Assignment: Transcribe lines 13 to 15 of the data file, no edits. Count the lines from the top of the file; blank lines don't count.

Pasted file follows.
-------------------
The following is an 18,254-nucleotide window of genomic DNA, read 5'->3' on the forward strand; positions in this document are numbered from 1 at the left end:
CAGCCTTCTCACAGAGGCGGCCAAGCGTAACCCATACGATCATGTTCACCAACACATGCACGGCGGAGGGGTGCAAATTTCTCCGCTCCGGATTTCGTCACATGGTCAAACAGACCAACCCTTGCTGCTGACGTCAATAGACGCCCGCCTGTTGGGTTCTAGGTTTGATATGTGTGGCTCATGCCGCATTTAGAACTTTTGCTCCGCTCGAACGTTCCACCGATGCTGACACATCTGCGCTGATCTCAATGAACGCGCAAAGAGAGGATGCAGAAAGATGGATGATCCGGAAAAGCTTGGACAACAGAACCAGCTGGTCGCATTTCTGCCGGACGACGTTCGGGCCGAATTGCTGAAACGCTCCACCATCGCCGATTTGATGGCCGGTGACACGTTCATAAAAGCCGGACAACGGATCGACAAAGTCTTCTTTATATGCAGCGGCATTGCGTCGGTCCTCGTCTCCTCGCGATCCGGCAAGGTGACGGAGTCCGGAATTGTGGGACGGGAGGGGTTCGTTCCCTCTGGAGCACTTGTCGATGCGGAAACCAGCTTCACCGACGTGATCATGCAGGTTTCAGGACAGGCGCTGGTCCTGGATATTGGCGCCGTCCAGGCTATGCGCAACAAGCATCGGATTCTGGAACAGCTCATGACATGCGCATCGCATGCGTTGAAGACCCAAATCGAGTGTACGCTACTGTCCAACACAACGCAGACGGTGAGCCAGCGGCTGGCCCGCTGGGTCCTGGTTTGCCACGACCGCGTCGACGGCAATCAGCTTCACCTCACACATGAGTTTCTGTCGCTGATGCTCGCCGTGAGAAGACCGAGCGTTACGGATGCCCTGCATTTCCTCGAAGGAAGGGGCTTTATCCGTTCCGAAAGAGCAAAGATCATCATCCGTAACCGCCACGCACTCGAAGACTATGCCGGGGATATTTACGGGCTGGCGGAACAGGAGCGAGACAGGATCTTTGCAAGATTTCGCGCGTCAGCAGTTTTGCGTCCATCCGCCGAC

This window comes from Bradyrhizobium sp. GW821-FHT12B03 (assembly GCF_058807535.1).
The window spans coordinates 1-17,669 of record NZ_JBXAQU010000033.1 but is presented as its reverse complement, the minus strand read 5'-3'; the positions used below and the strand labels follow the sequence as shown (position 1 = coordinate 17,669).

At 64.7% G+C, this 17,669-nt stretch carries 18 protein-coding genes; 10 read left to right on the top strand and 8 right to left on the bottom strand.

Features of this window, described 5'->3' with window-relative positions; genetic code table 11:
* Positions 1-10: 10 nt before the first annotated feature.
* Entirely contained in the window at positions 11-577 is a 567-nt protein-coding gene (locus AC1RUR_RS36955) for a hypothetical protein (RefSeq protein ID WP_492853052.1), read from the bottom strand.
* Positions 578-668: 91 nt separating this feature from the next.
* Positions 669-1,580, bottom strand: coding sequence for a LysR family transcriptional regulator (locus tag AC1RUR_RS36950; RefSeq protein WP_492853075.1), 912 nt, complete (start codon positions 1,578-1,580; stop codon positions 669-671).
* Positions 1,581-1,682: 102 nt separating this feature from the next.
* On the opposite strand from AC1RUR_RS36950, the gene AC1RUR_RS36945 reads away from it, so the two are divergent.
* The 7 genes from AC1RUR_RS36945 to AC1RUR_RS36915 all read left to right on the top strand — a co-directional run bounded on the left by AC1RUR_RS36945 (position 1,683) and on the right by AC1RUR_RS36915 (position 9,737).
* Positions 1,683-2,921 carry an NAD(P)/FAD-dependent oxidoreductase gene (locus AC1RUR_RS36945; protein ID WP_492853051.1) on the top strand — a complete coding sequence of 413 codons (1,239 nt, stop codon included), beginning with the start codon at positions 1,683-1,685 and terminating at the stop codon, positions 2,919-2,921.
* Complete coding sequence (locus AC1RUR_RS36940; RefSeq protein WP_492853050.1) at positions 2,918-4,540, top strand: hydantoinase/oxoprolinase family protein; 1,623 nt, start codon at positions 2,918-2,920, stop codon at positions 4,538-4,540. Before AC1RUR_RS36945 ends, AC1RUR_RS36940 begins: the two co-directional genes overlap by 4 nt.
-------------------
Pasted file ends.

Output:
* The 7 genes from AC1RUR_RS36945 to AC1RUR_RS36915 all read left to right on the top strand — a co-directional run bounded on the left by AC1RUR_RS36945 (position 1,683) and on the right by AC1RUR_RS36915 (position 9,737).
* Positions 1,683-2,921 carry an NAD(P)/FAD-dependent oxidoreductase gene (locus AC1RUR_RS36945; protein ID WP_492853051.1) on the top strand — a complete coding sequence of 413 codons (1,239 nt, stop codon included), beginning with the start codon at positions 1,683-1,685 and terminating at the stop codon, positions 2,919-2,921.
* Complete coding sequence (locus AC1RUR_RS36940; RefSeq protein WP_492853050.1) at positions 2,918-4,540, top strand: hydantoinase/oxoprolinase family protein; 1,623 nt, start codon at positions 2,918-2,920, stop codon at positions 4,538-4,540. Before AC1RUR_RS36945 ends, AC1RUR_RS36940 begins: the two co-directional genes overlap by 4 nt.